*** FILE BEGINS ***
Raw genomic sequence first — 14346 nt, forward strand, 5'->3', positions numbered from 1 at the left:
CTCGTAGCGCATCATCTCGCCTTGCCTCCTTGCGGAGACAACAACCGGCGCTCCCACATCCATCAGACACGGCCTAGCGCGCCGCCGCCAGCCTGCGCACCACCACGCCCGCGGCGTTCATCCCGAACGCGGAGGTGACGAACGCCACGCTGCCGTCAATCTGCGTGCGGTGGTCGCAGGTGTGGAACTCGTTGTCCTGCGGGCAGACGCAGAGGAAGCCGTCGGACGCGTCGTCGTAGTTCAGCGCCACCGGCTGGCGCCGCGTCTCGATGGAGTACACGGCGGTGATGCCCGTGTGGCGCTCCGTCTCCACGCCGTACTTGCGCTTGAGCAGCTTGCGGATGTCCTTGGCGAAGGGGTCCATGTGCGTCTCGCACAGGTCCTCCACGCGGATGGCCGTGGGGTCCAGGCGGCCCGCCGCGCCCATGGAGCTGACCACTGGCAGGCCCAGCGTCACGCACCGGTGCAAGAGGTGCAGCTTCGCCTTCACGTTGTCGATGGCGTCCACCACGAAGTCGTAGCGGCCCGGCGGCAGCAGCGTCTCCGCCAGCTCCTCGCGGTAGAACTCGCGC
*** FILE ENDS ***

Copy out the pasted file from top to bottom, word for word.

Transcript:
Raw genomic sequence first — 14346 nt, forward strand, 5'->3', positions numbered from 1 at the left:
CTCGTAGCGCATCATCTCGCCTTGCCTCCTTGCGGAGACAACAACCGGCGCTCCCACATCCATCAGACACGGCCTAGCGCGCCGCCGCCAGCCTGCGCACCACCACGCCCGCGGCGTTCATCCCGAACGCGGAGGTGACGAACGCCACGCTGCCGTCAATCTGCGTGCGGTGGTCGCAGGTGTGGAACTCGTTGTCCTGCGGGCAGACGCAGAGGAAGCCGTCGGACGCGTCGTCGTAGTTCAGCGCCACCGGCTGGCGCCGCGTCTCGATGGAGTACACGGCGGTGATGCCCGTGTGGCGCTCCGTCTCCACGCCGTACTTGCGCTTGAGCAGCTTGCGGATGTCCTTGGCGAAGGGGTCCATGTGCGTCTCGCACAGGTCCTCCACGCGGATGGCCGTGGGGTCCAGGCGGCCCGCCGCGCCCATGGAGCTGACCACTGGCAGGCCCAGCGTCACGCACCGGTGCAAGAGGTGCAGCTTCGCCTTCACGTTGTCGATGGCGTCCACCACGAAGTCGTAGCGGCCCGGCGGCAGCAGCGTCTCCGCCAGCTCCTCGCGGTAGAACTCGCGC